The Always Witty Little Flower

I have written in these pages before how years ago I wrestled with my deep desire to become a Trappist; how it nagged at my heart for years; and how I eventually applied to Gethsemani Abbey and went on long retreats where I did little more than bounce off the walls and think about girls.

I never felt at home there, never felt at peace. Still, when I was away from there, back home at my job, that place was all I thought about. But every time I went there, awful.

I looked for a sign. Of course, the sign was there already. No peace, no vocation. But I thought this was my fault. I thought it was the fault of modern society that a modern man cannot quiet himself long enough to hear, actually hear such a call. So I kept trying.

In October of 1999, I asked my friends to pray a Novena to St. Thérèse of Lisieux for a clear sign of whether I had a vocation to the Trappists or a vocation in the world. I actually finished the Novena in St. Patrick’s Cathedral in front of a small box that contained the earthly remains of St. Theresa herself, which were on a 115-stop tour of the United States. This, I thought, would nearly guarantee a sign about my vocation.

A few days later I get on a plane to give a speech in the Philippines. This, of course, should be illegal. It is just too far to fly, too long to be cooped up in an airplane, especially for someone my size, tall and stocky.

I absolutely need a window seat, most especially on long hauls, so I can plaster myself against the wall and maybe get a little sleep.  I confirm several times that I have a window seat. The lady at check-in said, “We have a window seat in an emergency aisle. Would you like that?” Absolutely!

But instead of an emergency aisle window, I walk to my seat in the middle section up against the bulkhead. I panic. I grab a flight attendant and with genuine fear rising in my voice, explain my predicament. She goes to see if she can help. I grab another and another.  I actually walk off the plane and consider not going.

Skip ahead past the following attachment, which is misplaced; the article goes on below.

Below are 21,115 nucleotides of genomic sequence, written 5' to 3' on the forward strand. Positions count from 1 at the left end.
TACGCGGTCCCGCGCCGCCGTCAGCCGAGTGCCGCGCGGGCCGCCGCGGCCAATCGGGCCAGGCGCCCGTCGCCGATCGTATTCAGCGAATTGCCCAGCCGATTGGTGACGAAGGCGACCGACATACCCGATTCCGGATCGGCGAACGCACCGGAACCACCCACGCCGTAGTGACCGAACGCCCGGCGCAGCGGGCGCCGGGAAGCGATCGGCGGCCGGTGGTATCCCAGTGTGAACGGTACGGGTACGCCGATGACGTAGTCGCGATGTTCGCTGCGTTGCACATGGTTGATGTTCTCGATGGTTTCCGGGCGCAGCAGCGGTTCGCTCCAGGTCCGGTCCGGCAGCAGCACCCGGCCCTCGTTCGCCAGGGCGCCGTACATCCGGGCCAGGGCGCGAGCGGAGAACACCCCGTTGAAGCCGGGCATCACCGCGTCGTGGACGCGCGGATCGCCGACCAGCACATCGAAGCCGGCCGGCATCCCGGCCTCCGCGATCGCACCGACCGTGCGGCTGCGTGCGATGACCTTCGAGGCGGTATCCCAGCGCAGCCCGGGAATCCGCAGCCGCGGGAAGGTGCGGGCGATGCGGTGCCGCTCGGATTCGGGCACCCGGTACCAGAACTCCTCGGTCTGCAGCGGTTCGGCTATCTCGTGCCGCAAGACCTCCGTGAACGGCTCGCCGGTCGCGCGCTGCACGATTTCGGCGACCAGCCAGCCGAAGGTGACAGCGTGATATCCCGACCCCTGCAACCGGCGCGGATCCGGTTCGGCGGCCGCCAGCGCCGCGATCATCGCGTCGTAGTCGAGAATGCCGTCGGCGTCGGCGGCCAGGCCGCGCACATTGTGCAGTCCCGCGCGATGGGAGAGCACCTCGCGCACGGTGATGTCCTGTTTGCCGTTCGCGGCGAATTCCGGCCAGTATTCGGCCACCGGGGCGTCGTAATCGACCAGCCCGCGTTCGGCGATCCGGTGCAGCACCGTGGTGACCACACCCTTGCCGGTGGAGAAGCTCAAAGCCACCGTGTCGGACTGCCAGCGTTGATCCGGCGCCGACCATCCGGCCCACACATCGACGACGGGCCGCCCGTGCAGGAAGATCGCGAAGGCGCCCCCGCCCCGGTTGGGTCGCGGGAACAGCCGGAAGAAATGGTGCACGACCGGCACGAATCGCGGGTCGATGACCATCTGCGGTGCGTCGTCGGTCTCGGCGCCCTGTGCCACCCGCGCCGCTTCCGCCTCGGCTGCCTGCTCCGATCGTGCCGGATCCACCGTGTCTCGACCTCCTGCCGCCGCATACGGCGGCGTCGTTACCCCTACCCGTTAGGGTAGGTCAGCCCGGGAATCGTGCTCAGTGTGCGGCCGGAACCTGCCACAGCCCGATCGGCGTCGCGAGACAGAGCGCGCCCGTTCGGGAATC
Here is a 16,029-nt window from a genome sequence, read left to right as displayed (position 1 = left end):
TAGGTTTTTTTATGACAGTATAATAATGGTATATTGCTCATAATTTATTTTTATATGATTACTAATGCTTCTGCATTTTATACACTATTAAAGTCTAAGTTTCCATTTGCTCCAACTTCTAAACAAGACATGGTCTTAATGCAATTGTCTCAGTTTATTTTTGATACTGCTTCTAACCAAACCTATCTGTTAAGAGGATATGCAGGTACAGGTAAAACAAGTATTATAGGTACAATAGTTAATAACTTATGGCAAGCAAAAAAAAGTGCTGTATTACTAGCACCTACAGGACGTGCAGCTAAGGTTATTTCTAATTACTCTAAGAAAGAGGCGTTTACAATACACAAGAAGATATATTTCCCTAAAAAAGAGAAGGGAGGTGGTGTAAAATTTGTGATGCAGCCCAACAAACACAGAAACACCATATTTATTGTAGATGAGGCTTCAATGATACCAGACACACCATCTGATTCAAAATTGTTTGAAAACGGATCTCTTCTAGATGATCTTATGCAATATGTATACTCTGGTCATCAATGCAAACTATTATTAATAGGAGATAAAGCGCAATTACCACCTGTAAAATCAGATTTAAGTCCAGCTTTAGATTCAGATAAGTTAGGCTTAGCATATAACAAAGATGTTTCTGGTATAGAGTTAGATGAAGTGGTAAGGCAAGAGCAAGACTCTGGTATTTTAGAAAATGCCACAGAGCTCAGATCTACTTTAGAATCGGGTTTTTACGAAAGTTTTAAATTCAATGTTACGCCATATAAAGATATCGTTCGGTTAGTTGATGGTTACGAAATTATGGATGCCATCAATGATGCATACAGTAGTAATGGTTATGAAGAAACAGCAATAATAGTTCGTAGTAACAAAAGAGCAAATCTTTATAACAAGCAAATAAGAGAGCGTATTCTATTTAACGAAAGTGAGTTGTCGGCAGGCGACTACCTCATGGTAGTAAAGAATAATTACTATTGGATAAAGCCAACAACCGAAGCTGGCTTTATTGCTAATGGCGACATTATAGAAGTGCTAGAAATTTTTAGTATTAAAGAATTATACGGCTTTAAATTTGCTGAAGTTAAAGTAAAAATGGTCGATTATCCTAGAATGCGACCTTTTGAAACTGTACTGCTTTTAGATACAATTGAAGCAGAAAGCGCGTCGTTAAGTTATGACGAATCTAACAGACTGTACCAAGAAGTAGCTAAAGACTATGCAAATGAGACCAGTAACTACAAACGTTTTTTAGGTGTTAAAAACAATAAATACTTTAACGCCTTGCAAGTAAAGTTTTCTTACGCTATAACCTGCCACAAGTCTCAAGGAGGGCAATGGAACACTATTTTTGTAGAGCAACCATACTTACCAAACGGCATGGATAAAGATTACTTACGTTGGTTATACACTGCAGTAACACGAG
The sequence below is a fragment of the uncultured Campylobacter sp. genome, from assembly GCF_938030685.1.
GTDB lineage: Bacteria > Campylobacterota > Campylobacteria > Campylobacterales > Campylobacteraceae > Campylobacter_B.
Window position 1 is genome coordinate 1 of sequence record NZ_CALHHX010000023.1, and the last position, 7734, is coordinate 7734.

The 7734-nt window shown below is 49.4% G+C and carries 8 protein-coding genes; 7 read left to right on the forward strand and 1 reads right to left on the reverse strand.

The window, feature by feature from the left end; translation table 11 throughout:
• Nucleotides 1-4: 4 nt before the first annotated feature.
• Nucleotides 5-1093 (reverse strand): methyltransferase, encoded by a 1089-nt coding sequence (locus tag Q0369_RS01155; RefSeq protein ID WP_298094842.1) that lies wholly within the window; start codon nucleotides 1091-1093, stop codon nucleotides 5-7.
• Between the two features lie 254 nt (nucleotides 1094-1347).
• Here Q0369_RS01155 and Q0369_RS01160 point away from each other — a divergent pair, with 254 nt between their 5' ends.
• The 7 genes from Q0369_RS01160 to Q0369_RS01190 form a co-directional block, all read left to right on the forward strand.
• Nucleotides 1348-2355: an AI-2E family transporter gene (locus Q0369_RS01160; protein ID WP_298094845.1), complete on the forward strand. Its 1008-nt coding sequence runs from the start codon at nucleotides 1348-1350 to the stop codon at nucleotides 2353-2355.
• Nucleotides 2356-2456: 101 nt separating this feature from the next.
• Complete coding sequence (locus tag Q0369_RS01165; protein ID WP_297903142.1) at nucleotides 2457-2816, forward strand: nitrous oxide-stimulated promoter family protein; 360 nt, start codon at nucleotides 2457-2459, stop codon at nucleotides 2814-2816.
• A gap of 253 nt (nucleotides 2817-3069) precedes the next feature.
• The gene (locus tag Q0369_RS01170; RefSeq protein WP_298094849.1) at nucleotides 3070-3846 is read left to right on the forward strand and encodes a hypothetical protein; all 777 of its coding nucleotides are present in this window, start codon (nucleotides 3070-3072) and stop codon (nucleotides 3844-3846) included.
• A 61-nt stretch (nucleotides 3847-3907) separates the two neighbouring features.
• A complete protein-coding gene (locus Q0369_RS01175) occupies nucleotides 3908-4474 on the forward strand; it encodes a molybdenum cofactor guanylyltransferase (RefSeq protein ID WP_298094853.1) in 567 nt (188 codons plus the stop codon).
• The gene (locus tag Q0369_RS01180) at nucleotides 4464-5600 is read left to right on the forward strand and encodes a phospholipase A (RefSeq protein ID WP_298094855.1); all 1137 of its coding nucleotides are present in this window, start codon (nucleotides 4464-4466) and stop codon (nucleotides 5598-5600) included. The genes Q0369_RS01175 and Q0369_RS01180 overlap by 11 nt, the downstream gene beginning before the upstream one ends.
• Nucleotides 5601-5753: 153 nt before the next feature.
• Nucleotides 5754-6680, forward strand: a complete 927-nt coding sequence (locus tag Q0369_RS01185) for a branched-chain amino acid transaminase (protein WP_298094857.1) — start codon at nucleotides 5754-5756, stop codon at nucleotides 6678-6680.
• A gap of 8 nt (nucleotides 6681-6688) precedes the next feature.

Finally, I resign myself to the inevitable torture of this flight and hope to make a change in Vancouver. We take off. A stewardess comes up and shows me how to use the TV. She offers me a drink. “A double,” I say. “How about a triple,” she says. All across the country, she keeps a close and quite loving watch over me.

St. Thérèse of Lisieux by Donald Porter, 2007

Right before Vancouver, she tells me she’s arranged to move me up to business class for the long flight across the Pacific. And she also says she’s leaving. My angel was leaving. I ask, “May I know your name?” She says, “Rose.”

Praying for the intercession of saints is one of the things that chuffs our Protestant brothers the most. They think we are conjuring the dead or that we are worshiping someone other than Jesus whom we have a direct link to anyway. In fact, intercessory prayer is profoundly Biblical.

St. John depicts in Revelation the saints in heaven offering our prayers to God as golden bowls full of incense, which are the prayers of the saints.” And the New Testament is full of passages recommending intercessory prayer. It is unfortunate to miss out on this immense community of love if you’re a Protestant and do not believe or if this practice has lapsed from your Catholic life.

St. Thérèse loved nature and saw herself as a simple wildflower, unnoticed, quietly giving glory to God. She called herself “the Little Flower of Jesus”. As she lay dying, she said: “After my death, I will let fall a shower of roses. I will spend my heaven doing good upon earth.”

Not long after her death, roses or the scent of roses began to appear, and miracles were attributed to her intercession. The Society of the Little Flower says it beautifully, “Roses are Thérèse’s signature. It is her way of whispering to those who need a sign that she has heard, and God is responding.”

After my Novena, and in my passing moment of need, the Little Flower had sent me a Rose, maybe not a flower but a person. How witty. How glorious.

But wait, what did it mean? Gethsemani or Manhattan?

And then it dawned on me. What an idiot. I asked a multiple-choice question!

In the end, it was peace of soul that was my answer. Gethsemani never gave me that except in my imagination.  When I met my future wife, it was peace of soul all the way.

Austin Ruse is the President of the New York and Washington, D.C.-based Center for Family & Human Rights (C-Fam), a research institute that focuses exclusively on international social policy. The opinions expressed here are Mr. Ruse’s alone and do not necessarily reflect the policies or positions of C-Fam.